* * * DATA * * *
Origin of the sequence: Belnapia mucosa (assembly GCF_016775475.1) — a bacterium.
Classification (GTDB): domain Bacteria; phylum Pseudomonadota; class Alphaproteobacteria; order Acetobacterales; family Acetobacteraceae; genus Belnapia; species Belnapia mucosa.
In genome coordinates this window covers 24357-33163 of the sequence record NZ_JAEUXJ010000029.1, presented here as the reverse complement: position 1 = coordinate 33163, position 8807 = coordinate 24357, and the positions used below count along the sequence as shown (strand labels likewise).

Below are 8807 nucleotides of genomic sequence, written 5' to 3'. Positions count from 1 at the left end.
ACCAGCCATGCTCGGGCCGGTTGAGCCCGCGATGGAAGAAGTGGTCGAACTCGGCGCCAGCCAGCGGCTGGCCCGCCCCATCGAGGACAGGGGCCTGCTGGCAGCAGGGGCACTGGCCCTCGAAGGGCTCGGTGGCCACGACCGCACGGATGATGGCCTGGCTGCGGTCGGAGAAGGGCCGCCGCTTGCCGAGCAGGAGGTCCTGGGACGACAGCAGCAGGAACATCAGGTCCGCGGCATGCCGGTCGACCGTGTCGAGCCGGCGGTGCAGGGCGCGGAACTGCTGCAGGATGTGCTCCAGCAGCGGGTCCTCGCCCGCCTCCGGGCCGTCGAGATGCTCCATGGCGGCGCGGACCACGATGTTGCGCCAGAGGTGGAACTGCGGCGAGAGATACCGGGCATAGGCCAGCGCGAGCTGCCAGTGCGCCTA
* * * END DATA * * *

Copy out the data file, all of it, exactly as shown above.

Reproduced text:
Origin of the sequence: Belnapia mucosa (assembly GCF_016775475.1) — a bacterium.
Classification (GTDB): domain Bacteria; phylum Pseudomonadota; class Alphaproteobacteria; order Acetobacterales; family Acetobacteraceae; genus Belnapia; species Belnapia mucosa.
In genome coordinates this window covers 24357-33163 of the sequence record NZ_JAEUXJ010000029.1, presented here as the reverse complement: position 1 = coordinate 33163, position 8807 = coordinate 24357, and the positions used below count along the sequence as shown (strand labels likewise).

Below are 8807 nucleotides of genomic sequence, written 5' to 3'. Positions count from 1 at the left end.
ACCAGCCATGCTCGGGCCGGTTGAGCCCGCGATGGAAGAAGTGGTCGAACTCGGCGCCAGCCAGCGGCTGGCCCGCCCCATCGAGGACAGGGGCCTGCTGGCAGCAGGGGCACTGGCCCTCGAAGGGCTCGGTGGCCACGACCGCACGGATGATGGCCTGGCTGCGGTCGGAGAAGGGCCGCCGCTTGCCGAGCAGGAGGTCCTGGGACGACAGCAGCAGGAACATCAGGTCCGCGGCATGCCGGTCGACCGTGTCGAGCCGGCGGTGCAGGGCGCGGAACTGCTGCAGGATGTGCTCCAGCAGCGGGTCCTCGCCCGCCTCCGGGCCGTCGAGATGCTCCATGGCGGCGCGGACCACGATGTTGCGCCAGAGGTGGAACTGCGGCGAGAGATACCGGGCATAGGCCAGCGCGAGCTGCCAGTGCGCCTA